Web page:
a mesh layer along said bottom surface of said first portion and adjacent to the top skin surface of the patient, said mesh layer being oriented along said bottom surface of said first portion such that the removal of said dressing from the skin of the patient is facilitated;
a periphery and an opening in said dressing which is sized to receive at least a portion of a blood access device therein and said dressing further includes a slit therein which extends between said periphery of said dressing and said opening; and
a second portion of said dressing which is oriented adjacent to at least a portion of said opening and extends downwardly from said bottom surface in use.
US08/322,895 1994-10-13 1994-10-13 Hydrocolloid dressing Expired - Lifetime US5569207A (en)

Priority Applications (1)

Application Number Priority Date Filing Date Title
US08/322,895 US5569207A (en) 1994-10-13 1994-10-13 Hydrocolloid dressing

Applications Claiming Priority (1)

Application Number Priority Date Filing Date Title
US08/322,895 US5569207A (en) 1994-10-13 1994-10-13 Hydrocolloid dressing

Publications (1)

Publication Number Publication Date
US5569207A true US5569207A (en) 1996-10-29

Family

ID=23256908

Family Applications (1)

Application Number Title Priority Date Filing Date
US08/322,895 Expired - Lifetime US5569207A (en) 1994-10-13 1994-10-13 Hydrocolloid dressing

Country Status (1)

Country Link
US (1) US5569207A (en)

Cited By (77)

* Cited by examiner, † Cited by third party
Publication number Priority date Publication date Assignee Title
US5728071A (en) * 1996-09-09 1998-03-17 Watson; Robert L. Injection patch
US5882341A (en) * 1995-07-07 1999-03-16 Bousquet; Gerald G. Method of providing a long-lived window through the skin to subcutaneous tissue
EP0949934A1 (en) * 1996-12-11 1999-10-20 Team Medical, L.L.C. Medical catheter dressing device
WO2000010387A1 (en) * 1998-08-20 2000-03-02 Medwrap Corp. Antimicrobial multi-layer island dressing
FR2787336A1 (en) * 1998-12-22 2000-06-23 Francis Navarro Retainer for a drainage tube used for surgical operations, comprises an integral collection chamber with an inclined orifice for the insertion of a drainage tube
US6117111A (en) * 1994-09-20 2000-09-12 Fleischmann; Wim Device for sealing an injury area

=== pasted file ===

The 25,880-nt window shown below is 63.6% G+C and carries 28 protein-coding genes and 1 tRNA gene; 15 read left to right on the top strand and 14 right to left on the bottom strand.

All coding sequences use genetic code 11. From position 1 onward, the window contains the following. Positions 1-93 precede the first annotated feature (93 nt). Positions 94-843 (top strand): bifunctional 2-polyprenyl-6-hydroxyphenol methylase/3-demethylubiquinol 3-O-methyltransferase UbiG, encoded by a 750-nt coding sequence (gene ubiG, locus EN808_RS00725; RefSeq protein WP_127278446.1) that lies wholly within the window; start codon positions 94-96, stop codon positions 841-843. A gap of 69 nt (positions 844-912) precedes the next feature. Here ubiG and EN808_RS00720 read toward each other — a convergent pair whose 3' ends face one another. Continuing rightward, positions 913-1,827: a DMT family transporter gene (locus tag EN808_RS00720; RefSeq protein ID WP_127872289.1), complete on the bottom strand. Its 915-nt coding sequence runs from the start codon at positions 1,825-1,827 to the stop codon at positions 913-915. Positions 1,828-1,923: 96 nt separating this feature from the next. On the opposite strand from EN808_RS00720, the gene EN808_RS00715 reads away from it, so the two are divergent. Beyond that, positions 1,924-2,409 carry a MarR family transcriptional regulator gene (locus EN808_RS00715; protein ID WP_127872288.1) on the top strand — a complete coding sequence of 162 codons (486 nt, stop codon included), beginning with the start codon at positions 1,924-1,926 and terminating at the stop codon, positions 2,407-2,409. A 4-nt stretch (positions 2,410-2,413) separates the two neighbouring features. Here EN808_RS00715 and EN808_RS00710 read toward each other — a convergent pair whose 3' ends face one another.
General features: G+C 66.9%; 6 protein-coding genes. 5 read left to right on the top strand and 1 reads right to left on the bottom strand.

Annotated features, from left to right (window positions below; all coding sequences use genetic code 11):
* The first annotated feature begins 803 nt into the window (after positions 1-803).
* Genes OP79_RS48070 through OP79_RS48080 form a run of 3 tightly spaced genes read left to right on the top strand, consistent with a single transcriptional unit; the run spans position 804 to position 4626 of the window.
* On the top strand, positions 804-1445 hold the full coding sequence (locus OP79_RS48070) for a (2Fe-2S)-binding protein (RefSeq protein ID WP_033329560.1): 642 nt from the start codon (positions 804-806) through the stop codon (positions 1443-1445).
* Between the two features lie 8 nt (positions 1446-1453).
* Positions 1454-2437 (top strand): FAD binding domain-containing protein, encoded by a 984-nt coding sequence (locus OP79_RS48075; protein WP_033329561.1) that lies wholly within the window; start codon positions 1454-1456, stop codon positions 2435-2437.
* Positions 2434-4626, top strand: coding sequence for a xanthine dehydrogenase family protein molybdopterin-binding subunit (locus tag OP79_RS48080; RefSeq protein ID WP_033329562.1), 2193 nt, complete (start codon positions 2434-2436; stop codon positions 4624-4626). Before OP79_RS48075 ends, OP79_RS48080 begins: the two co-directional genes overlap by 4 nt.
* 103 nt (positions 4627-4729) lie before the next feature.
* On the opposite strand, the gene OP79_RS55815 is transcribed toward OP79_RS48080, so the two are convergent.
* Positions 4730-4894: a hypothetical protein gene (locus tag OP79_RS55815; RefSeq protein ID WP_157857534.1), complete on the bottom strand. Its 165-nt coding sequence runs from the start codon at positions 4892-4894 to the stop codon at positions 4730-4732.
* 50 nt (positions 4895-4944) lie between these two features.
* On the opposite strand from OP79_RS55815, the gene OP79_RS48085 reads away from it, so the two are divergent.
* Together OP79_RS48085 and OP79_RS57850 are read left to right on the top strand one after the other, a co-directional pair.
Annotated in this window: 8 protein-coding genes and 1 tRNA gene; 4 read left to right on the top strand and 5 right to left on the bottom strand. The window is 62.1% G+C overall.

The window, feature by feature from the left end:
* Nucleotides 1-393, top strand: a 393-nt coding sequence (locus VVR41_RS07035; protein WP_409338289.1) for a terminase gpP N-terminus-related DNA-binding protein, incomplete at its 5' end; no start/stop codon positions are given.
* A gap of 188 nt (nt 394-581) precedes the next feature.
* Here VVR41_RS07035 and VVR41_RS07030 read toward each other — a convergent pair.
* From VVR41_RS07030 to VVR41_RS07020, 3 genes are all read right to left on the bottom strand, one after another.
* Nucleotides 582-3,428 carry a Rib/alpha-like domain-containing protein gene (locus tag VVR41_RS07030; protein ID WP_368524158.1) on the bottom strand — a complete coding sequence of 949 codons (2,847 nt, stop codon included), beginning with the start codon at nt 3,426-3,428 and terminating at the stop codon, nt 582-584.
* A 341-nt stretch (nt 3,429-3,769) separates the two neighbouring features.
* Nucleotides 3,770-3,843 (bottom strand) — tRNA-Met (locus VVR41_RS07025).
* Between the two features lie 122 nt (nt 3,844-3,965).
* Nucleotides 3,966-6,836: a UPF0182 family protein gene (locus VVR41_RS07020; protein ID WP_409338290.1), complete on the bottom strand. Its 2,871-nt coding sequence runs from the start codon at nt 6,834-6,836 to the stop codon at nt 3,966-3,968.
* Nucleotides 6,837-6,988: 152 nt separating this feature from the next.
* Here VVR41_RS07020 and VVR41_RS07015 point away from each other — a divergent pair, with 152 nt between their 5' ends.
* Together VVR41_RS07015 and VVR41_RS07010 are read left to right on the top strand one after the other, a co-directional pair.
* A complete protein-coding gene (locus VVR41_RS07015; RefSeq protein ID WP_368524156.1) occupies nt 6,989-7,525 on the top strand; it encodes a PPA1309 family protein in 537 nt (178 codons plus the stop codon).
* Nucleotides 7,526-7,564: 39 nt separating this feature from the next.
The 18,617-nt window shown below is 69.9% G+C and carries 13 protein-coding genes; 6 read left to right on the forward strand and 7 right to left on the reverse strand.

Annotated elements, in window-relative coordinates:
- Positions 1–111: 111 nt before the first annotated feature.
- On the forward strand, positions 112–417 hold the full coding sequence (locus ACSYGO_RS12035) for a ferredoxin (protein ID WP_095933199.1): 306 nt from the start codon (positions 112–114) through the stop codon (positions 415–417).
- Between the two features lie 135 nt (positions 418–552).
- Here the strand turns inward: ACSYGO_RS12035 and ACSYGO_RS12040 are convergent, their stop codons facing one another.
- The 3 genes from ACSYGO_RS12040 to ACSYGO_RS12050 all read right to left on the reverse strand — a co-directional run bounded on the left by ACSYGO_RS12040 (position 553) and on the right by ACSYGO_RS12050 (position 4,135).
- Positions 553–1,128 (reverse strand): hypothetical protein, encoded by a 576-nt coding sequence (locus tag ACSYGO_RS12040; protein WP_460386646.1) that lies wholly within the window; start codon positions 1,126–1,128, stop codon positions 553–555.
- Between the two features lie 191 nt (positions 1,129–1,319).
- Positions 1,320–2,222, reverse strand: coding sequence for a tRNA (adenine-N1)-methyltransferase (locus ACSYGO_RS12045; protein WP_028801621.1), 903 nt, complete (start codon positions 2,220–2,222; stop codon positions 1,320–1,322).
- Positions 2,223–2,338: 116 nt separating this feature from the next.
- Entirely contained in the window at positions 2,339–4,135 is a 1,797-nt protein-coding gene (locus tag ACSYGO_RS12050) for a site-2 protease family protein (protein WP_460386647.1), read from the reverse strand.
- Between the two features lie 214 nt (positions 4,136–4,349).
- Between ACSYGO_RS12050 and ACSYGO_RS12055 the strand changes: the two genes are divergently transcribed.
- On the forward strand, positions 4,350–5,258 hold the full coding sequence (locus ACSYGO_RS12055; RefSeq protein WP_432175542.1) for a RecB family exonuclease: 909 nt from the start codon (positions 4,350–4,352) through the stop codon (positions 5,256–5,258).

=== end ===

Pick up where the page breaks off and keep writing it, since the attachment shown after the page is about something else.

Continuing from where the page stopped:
US6326421B1 (en) 1997-09-16 2001-12-04 Avery Dennison Corporation Hydrocolloid pressure sensitive adhesives
US20020156790A1 (en) * 2000-11-17 2002-10-24 Kagalwala Raxit A. Mapping database file class to operating system file class in a computer schema
US20030021854A1 (en) * 2001-04-23 2003-01-30 Burrell Robert Edward Method of induction of apoptosis and inhibition of matrix metalloproteinases using antimicrobial metals
US20030105732A1 (en) * 2000-11-17 2003-06-05 Kagalwala Raxit A. Database schema for structure query language (SQL) server
US6583220B1 (en) 1997-08-29 2003-06-24 Avery Dennison Corporation Biological fluid absorbing pressure sensitive adhesives
US20030125666A1 (en) * 2001-12-28 2003-07-03 Olympus Optical Co., Ltd. Operating trocar
US20030180378A1 (en) * 2000-07-27 2003-09-25 Gillis Scott H. Dry powders of metal-containing compounds
US20030203046A1 (en) * 2000-07-27 2003-10-30 Burrell Robert E. Solutions and aerosols of metal-containing compounds
US20030206966A1 (en) * 2000-07-27 2003-11-06 Burrell Robert E. Methods of inducing apoptosis and modulating metalloproteinases
US20040030276A1 (en) * 1997-09-22 2004-02-12 Flick Bart A. Conductive wound dressings and methods of use
US6692773B2 (en) 2000-07-27 2004-02-17 Nucryst Pharmaceuticals Corp. Treatment of hyperproliferative skin disorders and diseases
US6719987B2 (en) 2000-04-17 2004-04-13 Nucryst Pharmaceuticals Corp. Antimicrobial bioabsorbable materials
US20040077984A1 (en) * 2002-10-22 2004-04-22 George Worthley Dressing and a method for making and applying a dressing